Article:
Vitamin D deficiency is common in HIV. Statins may increase vitamin D, and it is unknown whether vitamin D modifies the effect of statins on cardiovascular disease.Design:
SATURN-HIV was a 96-week, randomized, placebo-controlled trial designed to evaluate the effect of rosuvastatin on immune activation and subclinical vascular disease in HIV-infected adults on antiretroviral therapy. This analysis focuses on the prespecified secondary endpoint 25-hydroxyvitamin D [25(OH)D] concentrations.Methods:
Mixed effects linear modeling and analysis of variance were used to assess the rosuvastatin effect on plasma 25(OH)D concentrations over time and to determine whether baseline vitamin D modifies the rosuvastatin effect on changes in outcomes over the trial.Results:
Hundred forty-seven adults were randomized (72 to rosuvastatin and 75 to placebo); 78% were men, 68% African American, with a mean age of 45 years. Baseline 25(OH)D concentrations were similar (overall mean 18 ng/mL) with 65% of participants below 20 ng/mL. Changes in 25(OH)D at 96 weeks were small and not significant within- or between-rosuvastatin and placebo groups. There were significant group by vitamin D status interactions for changes in low-density lipoprotein–cholesterol, proportion of patrolling monocytes expressing tissue factor (CD14dimCD16+TF+), lipoprotein-associated phospholipase A2, and common carotid artery intima media thickness at most time points. For each of these outcomes, the beneficial effects of rosuvastatin were either not apparent or attenuated in participants with 25(OH)D <20 ng/mL.Conclusions:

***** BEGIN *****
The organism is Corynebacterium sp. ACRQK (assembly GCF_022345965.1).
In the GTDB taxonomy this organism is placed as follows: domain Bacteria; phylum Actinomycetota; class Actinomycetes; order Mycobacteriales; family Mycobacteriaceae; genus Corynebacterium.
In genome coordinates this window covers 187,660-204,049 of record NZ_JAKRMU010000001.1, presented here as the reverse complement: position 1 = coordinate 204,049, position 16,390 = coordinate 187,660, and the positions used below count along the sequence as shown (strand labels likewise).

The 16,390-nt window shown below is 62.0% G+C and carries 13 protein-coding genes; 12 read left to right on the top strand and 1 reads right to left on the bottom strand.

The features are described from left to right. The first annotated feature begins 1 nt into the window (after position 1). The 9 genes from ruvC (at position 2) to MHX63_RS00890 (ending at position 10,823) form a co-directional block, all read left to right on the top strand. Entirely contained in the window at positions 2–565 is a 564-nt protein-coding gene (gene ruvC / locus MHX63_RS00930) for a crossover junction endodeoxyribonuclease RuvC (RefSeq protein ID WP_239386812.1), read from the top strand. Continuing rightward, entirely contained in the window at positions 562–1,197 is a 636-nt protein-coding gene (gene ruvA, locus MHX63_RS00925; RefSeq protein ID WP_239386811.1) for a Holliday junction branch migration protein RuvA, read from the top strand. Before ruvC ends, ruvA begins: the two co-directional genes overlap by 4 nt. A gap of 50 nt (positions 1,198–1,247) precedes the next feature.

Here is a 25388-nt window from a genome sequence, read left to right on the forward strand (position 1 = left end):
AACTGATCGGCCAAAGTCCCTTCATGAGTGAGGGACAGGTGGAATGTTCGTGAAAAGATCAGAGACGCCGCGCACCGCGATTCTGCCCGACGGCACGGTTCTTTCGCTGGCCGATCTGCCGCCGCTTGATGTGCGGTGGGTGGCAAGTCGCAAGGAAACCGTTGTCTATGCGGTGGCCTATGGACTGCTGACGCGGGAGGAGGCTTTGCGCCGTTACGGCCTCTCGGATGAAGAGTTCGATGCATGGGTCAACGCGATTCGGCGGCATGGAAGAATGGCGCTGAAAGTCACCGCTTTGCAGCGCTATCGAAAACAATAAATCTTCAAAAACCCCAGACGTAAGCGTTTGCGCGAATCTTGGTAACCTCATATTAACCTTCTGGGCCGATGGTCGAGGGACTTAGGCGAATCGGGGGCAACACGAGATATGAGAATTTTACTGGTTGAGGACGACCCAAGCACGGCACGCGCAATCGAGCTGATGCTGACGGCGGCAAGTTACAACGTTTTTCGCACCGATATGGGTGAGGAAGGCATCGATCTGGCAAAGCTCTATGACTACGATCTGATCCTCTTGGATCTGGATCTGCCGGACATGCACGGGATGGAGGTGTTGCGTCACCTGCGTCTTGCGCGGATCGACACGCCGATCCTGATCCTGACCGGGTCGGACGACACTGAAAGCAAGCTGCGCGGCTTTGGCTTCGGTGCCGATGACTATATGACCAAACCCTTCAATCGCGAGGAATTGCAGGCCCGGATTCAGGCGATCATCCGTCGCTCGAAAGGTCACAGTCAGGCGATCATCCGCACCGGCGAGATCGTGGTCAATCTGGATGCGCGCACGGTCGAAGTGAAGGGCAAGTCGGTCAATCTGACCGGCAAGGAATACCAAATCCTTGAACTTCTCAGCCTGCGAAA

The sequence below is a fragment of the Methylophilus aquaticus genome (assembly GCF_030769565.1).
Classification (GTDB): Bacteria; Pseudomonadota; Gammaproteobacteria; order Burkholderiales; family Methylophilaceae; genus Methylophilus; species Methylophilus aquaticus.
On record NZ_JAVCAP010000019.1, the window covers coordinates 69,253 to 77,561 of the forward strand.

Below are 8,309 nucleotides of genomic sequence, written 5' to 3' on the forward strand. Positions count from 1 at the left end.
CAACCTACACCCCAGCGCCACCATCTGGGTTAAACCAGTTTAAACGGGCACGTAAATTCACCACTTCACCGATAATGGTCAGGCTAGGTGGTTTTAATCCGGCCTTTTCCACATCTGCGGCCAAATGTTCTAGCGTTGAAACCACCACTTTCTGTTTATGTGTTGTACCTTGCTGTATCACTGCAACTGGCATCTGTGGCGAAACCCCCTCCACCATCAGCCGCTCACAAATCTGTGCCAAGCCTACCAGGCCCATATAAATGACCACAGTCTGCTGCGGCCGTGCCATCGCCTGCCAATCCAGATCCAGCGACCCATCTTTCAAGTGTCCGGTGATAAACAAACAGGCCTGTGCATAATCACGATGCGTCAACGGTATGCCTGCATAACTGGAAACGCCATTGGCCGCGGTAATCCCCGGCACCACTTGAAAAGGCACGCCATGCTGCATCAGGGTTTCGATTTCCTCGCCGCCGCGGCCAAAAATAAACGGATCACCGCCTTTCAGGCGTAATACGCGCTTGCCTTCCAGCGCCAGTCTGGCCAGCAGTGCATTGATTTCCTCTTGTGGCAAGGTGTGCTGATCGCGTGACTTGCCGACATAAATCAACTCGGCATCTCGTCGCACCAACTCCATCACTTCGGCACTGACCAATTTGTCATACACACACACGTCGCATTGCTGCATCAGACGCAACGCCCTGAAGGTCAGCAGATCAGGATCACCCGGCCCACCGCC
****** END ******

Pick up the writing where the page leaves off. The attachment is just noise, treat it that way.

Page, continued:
Although 25(OH)D did not change with rosuvastatin, baseline vitamin D deficiency decreased the effectiveness of rosuvastatin. Vitamin D supplementation may be warranted for deficient patients initiating statin therapy.